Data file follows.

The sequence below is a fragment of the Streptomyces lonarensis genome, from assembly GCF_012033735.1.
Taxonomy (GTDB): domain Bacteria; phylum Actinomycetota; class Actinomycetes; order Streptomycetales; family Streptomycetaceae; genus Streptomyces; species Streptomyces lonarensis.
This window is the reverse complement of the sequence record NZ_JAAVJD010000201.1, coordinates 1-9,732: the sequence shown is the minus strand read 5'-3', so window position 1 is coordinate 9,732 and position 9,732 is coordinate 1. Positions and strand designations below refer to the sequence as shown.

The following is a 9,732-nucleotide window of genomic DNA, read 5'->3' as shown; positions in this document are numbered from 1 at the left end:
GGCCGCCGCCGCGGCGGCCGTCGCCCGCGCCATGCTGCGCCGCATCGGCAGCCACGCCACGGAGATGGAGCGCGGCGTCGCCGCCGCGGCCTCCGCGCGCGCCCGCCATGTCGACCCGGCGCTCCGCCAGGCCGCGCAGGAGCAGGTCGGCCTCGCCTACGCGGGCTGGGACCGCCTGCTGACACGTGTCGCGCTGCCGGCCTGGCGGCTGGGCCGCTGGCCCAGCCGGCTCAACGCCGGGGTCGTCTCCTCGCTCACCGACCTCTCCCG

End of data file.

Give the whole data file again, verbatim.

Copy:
The sequence below is a fragment of the Streptomyces lonarensis genome, from assembly GCF_012033735.1.
Taxonomy (GTDB): domain Bacteria; phylum Actinomycetota; class Actinomycetes; order Streptomycetales; family Streptomycetaceae; genus Streptomyces; species Streptomyces lonarensis.
This window is the reverse complement of the sequence record NZ_JAAVJD010000201.1, coordinates 1-9,732: the sequence shown is the minus strand read 5'-3', so window position 1 is coordinate 9,732 and position 9,732 is coordinate 1. Positions and strand designations below refer to the sequence as shown.

The following is a 9,732-nucleotide window of genomic DNA, read 5'->3' as shown; positions in this document are numbered from 1 at the left end:
GGCCGCCGCCGCGGCGGCCGTCGCCCGCGCCATGCTGCGCCGCATCGGCAGCCACGCCACGGAGATGGAGCGCGGCGTCGCCGCCGCGGCCTCCGCGCGCGCCCGCCATGTCGACCCGGCGCTCCGCCAGGCCGCGCAGGAGCAGGTCGGCCTCGCCTACGCGGGCTGGGACCGCCTGCTGACACGTGTCGCGCTGCCGGCCTGGCGGCTGGGCCGCTGGCCCAGCCGGCTCAACGCCGGGGTCGTCTCCTCGCTCACCGACCTCTCCCG